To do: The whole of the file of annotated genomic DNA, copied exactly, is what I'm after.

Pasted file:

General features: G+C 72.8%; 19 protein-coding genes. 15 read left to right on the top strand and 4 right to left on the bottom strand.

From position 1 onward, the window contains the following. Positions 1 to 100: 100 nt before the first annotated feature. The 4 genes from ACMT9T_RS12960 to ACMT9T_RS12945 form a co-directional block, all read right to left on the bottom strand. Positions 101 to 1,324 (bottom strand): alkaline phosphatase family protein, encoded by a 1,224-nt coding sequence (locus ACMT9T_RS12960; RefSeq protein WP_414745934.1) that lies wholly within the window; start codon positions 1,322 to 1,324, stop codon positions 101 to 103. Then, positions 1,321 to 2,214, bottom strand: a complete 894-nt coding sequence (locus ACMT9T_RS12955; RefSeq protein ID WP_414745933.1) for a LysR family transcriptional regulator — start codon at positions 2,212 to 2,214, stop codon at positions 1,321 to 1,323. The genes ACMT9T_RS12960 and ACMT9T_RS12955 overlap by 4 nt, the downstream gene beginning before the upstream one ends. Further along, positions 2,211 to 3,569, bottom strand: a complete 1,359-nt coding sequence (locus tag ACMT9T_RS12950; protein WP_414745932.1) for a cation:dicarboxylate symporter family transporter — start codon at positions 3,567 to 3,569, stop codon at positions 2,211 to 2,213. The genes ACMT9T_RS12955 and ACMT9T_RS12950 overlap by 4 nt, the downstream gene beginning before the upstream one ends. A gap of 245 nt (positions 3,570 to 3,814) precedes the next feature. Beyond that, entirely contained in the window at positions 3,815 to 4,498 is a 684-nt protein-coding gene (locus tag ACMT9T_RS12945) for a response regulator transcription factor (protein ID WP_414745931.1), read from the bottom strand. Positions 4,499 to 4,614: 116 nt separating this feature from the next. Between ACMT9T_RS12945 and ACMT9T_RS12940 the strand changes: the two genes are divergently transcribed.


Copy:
General features: G+C 72.8%; 19 protein-coding genes. 15 read left to right on the top strand and 4 right to left on the bottom strand.

From position 1 onward, the window contains the following. Positions 1 to 100: 100 nt before the first annotated feature. The 4 genes from ACMT9T_RS12960 to ACMT9T_RS12945 form a co-directional block, all read right to left on the bottom strand. Positions 101 to 1,324 (bottom strand): alkaline phosphatase family protein, encoded by a 1,224-nt coding sequence (locus ACMT9T_RS12960; RefSeq protein WP_414745934.1) that lies wholly within the window; start codon positions 1,322 to 1,324, stop codon positions 101 to 103. Then, positions 1,321 to 2,214, bottom strand: a complete 894-nt coding sequence (locus ACMT9T_RS12955; RefSeq protein ID WP_414745933.1) for a LysR family transcriptional regulator — start codon at positions 2,212 to 2,214, stop codon at positions 1,321 to 1,323. The genes ACMT9T_RS12960 and ACMT9T_RS12955 overlap by 4 nt, the downstream gene beginning before the upstream one ends. Further along, positions 2,211 to 3,569, bottom strand: a complete 1,359-nt coding sequence (locus tag ACMT9T_RS12950; protein WP_414745932.1) for a cation:dicarboxylate symporter family transporter — start codon at positions 3,567 to 3,569, stop codon at positions 2,211 to 2,213. The genes ACMT9T_RS12955 and ACMT9T_RS12950 overlap by 4 nt, the downstream gene beginning before the upstream one ends. A gap of 245 nt (positions 3,570 to 3,814) precedes the next feature. Beyond that, entirely contained in the window at positions 3,815 to 4,498 is a 684-nt protein-coding gene (locus tag ACMT9T_RS12945) for a response regulator transcription factor (protein ID WP_414745931.1), read from the bottom strand. Positions 4,499 to 4,614: 116 nt separating this feature from the next. Between ACMT9T_RS12945 and ACMT9T_RS12940 the strand changes: the two genes are divergently transcribed.